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On a very wet Sunday morning a few hundred of us sustainable foodies, including a fair few Growing Communities staff, donned waterproofs, hats adorned with vegetable displays and witty banners and, accompanied by a big green tractor, marched joyfully banging pots and pans through central London, to demand better food for Britain.
The timing was crucial – the latest IPCC report had just been published warning us we have just 12 years to avoid global warming going beyond 1.5 degrees (it turns out the 2 degrees we were previously talking about would be game over for life as we know it on planet earth), the UK prepares to leave the European Union and the Agriculture Bill is being finalised. We need more than ever to ensure farmers are able to produce nutritious, ecological, healthy food that everybody has guaranteed access to and that farmers are able to produce food in a way that doesn’t exacerbate the environmental crisis. The new Agriculture Bill will decide our future for generations to come.
The current dominant food system is owned by a small handful of very powerful corporations and is responsible for one third of all greenhouse gas emissions. Some 14.5% of all these food-related emissions come mostly from industrial livestock, which is also the force behind the destruction of the Amazon rainforests. We’re in the sixth major extinction on earth. Soil erosion and biodiversity loss are at an all-time high – British wildlife populations in the countryside are plummeting because of the use of chemicals in agriculture.
We need to radically and boldly change every polluting industry in the world, especially food. Where to start?
It often feels like the odds are stacked against us, and we wonder what’s the point in demonstrating. The chemical/agribusiness lobby is too powerful. Will the powers that be really pay any attention?
Regardless of whether there’s hope for change, we marched because the act of standing up for what you believe in is vital. It empowers us and brings us together. But the experience of marching was also for solidarity with our farmers, who bear the brunt of unfair farming policy and consumer apathy. They were heartened that so many people had turned out to march despite the terrible weather.
But there are also many reasons to be hopeful. The keynote speaker at the march, American food activist Anna Lappé (above), said: “Cynicism is a weapon that they use against us.” This is so true – if we feel like we are up against something that can’t be changed then we lose hope and don’t try. If we look back into history, some of the hugest civil rights triumphs were won against the odds. The abolition of slavery was supposed to tank the economy; giving women the vote was going to destroy the family institution. But they overcame in the end because what they were fighting for was fundamentally right. In this fight for good food and, in fact, our very survival on earth, we have many things on our side.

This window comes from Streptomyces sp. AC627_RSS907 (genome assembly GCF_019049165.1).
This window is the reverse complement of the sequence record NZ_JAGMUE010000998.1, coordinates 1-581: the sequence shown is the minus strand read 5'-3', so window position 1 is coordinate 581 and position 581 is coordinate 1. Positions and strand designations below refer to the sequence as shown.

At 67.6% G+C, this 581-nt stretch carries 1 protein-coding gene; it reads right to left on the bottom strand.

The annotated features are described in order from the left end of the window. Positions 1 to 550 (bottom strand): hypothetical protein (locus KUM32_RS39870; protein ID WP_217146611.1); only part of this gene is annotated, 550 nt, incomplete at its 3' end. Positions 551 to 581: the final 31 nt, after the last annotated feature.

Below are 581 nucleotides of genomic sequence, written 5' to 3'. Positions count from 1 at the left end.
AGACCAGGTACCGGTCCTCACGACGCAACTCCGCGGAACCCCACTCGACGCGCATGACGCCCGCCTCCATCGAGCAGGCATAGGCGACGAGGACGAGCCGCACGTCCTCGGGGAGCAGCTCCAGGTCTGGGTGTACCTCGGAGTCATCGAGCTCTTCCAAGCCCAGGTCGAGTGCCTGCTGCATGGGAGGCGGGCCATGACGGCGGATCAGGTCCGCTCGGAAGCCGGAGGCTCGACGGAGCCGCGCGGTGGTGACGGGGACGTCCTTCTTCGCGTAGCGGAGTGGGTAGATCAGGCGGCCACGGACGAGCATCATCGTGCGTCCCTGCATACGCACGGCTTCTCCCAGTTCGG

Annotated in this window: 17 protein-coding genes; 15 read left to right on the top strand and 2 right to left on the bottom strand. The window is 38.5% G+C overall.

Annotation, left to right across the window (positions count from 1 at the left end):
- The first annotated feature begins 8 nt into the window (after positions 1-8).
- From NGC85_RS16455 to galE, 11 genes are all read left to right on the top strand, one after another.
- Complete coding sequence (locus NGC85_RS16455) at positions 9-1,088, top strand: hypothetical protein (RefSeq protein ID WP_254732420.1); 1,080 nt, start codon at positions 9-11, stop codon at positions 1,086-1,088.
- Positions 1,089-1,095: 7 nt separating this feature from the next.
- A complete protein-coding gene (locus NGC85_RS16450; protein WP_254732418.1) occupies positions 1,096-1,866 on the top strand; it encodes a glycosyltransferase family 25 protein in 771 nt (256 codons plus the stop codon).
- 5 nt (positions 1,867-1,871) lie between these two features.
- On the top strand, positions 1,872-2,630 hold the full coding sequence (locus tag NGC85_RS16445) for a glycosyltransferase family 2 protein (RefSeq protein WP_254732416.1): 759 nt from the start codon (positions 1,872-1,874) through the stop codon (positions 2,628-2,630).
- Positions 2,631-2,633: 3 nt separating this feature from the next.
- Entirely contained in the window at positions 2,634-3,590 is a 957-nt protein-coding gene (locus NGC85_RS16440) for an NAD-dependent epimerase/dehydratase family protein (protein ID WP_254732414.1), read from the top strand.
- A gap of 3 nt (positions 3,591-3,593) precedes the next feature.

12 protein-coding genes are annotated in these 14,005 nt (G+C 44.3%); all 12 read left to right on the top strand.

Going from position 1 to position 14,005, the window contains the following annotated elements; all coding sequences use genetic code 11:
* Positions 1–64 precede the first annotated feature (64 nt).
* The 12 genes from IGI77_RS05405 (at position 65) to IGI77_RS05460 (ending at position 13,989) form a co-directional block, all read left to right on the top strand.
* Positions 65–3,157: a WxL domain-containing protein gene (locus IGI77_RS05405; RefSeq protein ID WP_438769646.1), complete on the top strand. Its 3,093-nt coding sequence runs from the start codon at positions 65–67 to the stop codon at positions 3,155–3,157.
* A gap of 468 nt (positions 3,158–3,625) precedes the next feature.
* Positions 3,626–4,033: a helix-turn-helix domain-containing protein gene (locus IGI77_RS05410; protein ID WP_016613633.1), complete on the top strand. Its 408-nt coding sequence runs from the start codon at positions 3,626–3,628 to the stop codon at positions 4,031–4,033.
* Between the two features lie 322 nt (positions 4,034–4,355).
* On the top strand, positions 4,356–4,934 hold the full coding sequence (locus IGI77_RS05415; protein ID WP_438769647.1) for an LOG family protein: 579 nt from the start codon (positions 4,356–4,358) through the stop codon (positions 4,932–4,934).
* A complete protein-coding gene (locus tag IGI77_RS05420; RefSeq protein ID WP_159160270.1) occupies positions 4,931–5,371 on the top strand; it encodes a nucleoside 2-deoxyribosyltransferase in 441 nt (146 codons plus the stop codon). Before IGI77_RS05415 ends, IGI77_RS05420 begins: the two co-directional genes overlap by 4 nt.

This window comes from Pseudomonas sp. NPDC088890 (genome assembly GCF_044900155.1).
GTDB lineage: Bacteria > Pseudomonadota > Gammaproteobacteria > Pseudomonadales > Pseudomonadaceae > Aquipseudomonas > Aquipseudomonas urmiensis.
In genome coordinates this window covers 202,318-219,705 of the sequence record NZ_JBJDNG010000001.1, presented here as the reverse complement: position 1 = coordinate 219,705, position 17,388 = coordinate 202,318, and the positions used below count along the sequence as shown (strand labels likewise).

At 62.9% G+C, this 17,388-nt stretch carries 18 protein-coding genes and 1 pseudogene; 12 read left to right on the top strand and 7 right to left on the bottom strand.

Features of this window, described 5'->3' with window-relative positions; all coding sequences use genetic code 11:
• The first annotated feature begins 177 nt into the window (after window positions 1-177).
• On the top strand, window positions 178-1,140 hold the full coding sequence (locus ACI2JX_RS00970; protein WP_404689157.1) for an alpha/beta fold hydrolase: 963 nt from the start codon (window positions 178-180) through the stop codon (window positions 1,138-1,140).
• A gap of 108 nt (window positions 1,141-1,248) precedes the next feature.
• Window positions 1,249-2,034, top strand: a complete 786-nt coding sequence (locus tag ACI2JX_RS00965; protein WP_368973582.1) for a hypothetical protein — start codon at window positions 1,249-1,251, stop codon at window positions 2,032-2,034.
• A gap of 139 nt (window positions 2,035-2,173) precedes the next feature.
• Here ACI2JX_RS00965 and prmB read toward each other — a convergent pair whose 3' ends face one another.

So here are four facts I learned on Sunday that are reasons to be hopeful:
1) There is a myth that industrial agriculture is the only viable option for feeding the world.
Some 70% of the world’s food is still produced by smallholder farmers. The We Feed the World exhibition by the Gaia Foundation so beautifully illustrates this in their extensive photographic documentation of 50 farming communities around the world who are resisting industrial methods, keeping it small and beautifully in balance with nature.
2) We have nature on our side. Ecological farming is proving as productive (if not more in some cases) as conventional farming and resilient to the effects of climate change. It’s becoming increasingly clear that we don’t need the chemicals and the GM seeds. Agroecology works, and more and more conventional farmers are turning to organic because their crops are failing and they’re crippled by debt from years of paying out for expensive seeds and their required chemical companions.
3) We have science on our side. There's mounting evidence that chemical-dependent agriculture is dangerous to our health and the environment. A landmark civil case against Monsanto in the US recently proved Glyphosate (a herbicide used in non-organic farming - and by Hackney council in parks and on the streets) is carcinogenic. As well as not causing further damage to the environemnt, agroecology will play an essential part in taking carbon out of the atmosphere – organic farming methods sequester carbon into the soil, and this is a key strategy for how we prevent more than 1.5 degree warming.
4) The consumer tide is turning. The top 25 American food and beverage companies have lost $18 billion in market share from 2009 – 2015. They are becoming less relevant. The organic market is growing every year. In the US there are now more farmers' markets than Walmarts.
Four things you can do to help:
1) Take action on the Agriculture Bill - the Soil Association provides some helpful email templates
Ask the government for:
2) Tell your MP you want a say in future trade deals after Brexit - visit Sustain to have your say
3) Join us at the next Good Food March. Today was our first march in the UK but thousands of people turn out across Europe every year. The UK has one of the most disconnected food cultures in Europe and we want that to change.
4) Keep buying organic and local as much as possible and encourage your friends to do the same. I know it’s easier in Hackney to source well but for friends and family in other boroughs, check out the Better Food Traders to find their local veg scheme.